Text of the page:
Before I share Kelly’s post, just wanted to point you to Samaritan’s Purse. If you are looking for ways to help the Philippines, this is one great outlet. Let’s continue to pray together for our brothers and sisters who are are living in the midst of total devastation. 

If you missed Part One of Kelly’s post–On Releasing Control, be sure to check it out. 
Here’s the second part of her talk:

On Taking Responsibility for What I Can Control

As I continued to sit on the beach, I sensed God stirring another thing in my heart. I wrote the letters “RC” again. This time the “C” was not crossed out. 

This represented “Taking Responsibility for what I can Control.”  

God began directing my thoughts towards things that I often take a passive approach to, but need to start taking responsibility for. 

This can be lot of things, but I’m going to focus on just one today ~ and that is our thoughts. 

I can control my thoughts. And, I must take responsibility for my thoughts.

I can choose what I let my mind dwell on. This is so BIG for me. Oftentimes, I know that I must intentionally choose my actions, but I’ll take a passive approach to my thoughts, assuming that I can’t help it…that I just have these continual feelings of insecurity, worry, fear, jealousy, bitterness, resentment, etc.

But the truth is, I actually choose to dwell on things that make me afraid over and over again. 

I continue to go down paths toward anxiety. 

I intentionally mull over the negative aspects of a person or situation. 

And, while I may even think that those thoughts don’t affect anyone else, what I continually fix my mind on seeps into my actions, words, and relationships. 

John Ortberg says:

One of our illusions is that the reason we worry is because we have problems. 
We think, “If I just didn’t have problems, then I wouldn’t worry anymore.” 
The good news is, your problems are going to go away. 
The bad news is, that won’t happen until you die…
Until then, however, life will be full of problems. 
The real challenge is between our ears. 
The way we live will inevitably be a reflection of the way we think. 
True change always begins in our mind.  

Researchers have found that the human brain is amazingly changeable. Synapses remain or whither away depending on your mental habits. Those synapses which are heavily trafficked become stronger and thicker. Those that aren’t get weaker.

Another way to explain this is that there are little passageways in our brain. If we continually go down a certain passageway with our thoughts, grooves are actually formed in our brains. (I actually heard a scholar say, “our brains are very groovy.”)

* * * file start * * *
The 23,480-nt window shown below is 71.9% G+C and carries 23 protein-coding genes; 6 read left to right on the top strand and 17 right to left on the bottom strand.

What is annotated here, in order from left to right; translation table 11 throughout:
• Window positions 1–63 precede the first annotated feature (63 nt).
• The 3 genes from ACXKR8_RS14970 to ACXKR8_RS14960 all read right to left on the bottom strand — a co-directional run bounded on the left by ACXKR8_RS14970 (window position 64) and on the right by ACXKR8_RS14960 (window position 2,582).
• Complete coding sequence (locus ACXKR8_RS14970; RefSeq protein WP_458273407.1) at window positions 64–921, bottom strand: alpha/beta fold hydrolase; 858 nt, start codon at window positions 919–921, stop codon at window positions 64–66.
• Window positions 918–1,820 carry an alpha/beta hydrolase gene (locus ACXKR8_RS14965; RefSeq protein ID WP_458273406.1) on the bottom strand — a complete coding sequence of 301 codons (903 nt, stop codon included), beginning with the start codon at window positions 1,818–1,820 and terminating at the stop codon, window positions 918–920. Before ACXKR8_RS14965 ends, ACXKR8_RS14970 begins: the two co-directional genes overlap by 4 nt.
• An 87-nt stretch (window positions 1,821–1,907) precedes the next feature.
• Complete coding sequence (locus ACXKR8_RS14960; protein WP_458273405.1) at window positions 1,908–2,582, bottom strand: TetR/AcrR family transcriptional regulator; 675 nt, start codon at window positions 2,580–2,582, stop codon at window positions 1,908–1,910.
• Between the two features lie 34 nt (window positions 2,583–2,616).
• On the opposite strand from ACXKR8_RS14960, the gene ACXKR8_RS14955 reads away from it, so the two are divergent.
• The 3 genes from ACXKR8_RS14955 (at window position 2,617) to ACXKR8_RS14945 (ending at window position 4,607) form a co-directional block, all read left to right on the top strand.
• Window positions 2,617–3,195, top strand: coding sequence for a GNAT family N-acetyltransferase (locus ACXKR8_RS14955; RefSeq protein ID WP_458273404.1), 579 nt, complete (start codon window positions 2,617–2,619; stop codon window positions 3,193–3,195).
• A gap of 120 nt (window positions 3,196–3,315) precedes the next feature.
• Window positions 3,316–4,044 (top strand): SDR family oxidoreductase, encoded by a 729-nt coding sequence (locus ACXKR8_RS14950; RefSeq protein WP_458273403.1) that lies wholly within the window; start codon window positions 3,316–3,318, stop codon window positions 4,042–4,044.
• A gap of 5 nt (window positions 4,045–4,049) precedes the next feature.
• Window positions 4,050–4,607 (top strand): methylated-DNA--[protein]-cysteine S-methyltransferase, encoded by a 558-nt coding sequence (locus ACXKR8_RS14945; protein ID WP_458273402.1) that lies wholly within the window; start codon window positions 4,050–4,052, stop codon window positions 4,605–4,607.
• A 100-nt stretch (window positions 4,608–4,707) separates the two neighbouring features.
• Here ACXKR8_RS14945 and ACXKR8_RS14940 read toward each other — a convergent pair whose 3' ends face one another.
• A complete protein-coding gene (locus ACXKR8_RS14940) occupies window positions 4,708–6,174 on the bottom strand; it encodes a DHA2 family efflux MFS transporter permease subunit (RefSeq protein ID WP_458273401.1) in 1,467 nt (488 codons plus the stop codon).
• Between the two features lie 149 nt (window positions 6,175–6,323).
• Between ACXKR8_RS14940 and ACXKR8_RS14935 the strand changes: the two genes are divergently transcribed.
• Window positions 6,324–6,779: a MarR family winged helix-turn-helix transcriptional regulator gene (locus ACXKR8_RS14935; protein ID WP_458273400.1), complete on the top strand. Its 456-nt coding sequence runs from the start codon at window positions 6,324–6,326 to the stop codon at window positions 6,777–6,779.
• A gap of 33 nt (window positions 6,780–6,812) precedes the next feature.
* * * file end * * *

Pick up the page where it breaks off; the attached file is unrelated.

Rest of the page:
In other words, if a certain thought always leads to another negative thought, which leads to more worry, fear, or despair, when we allow ourselves to indulge in those thought-cycles again, we are literally creating slippery slides in our brain. Once we have that first thought, it spirals down to the end.  

Here’s the good news: God has designed our brains so that we can form new grooves. We can intentionally and proactively take control of our thoughts and practice things like hope, love, joy, forgiveness. When you do that, you are actually, literally, rewiring your brain! 

So, what does it look like for us to take responsibility for our thoughts?

1) When you sense yourself going down a dark path in your mind, you can stop and speak God’s truth over that thought: 

2nd Corinthians 10:5 says, “We demolish arguments and every pretension that sets itself up against the knowledge of God, and we take captive every thought to make it obedient to Christ.”

Romans 8:6 says, “The mind controlled by the sinful nature is death, but the mind controlled by the Spirit is life and peace.” 

And, in those moments when you feel too weak to speak His word, when the lies seem too true, call up a trusted friends or a counselor that can remind you of the REAL truth. 

2) Another thing I want to invite you to do is to take any thought, especially thoughts that feel weighty or that you find yourself turning over and over in your mind, and ask, “What direction do those thoughts lead me in? Are they leading me toward life – towards the person I want to be? Or in the other direction?”

3) We must remember that we can’t stop thinking wrong thoughts by trying harder not to think them. It just doesn’t work. But you can do something else. You can “set your mind.” 

The most basic power you have over your mind is that you can choose what you pay attention to. At any moment, we can turn our thoughts from one direction to another. It is within our capacity to set our minds: that explains why two people can be in the same set of circumstances and yet have completely different experiences.

Will we choose to set our minds on the presence and goodness of God in the midst of  our circumstances? Or will we choose to set our minds on worry and anxiety and fear. 

The ultimate freedom we have, the freedom no one can take away, is the freedom to decide what our mind will dwell on. 

Praise God, who helps us in our weakness. Ask him today for help in taking control of your thoughts. 

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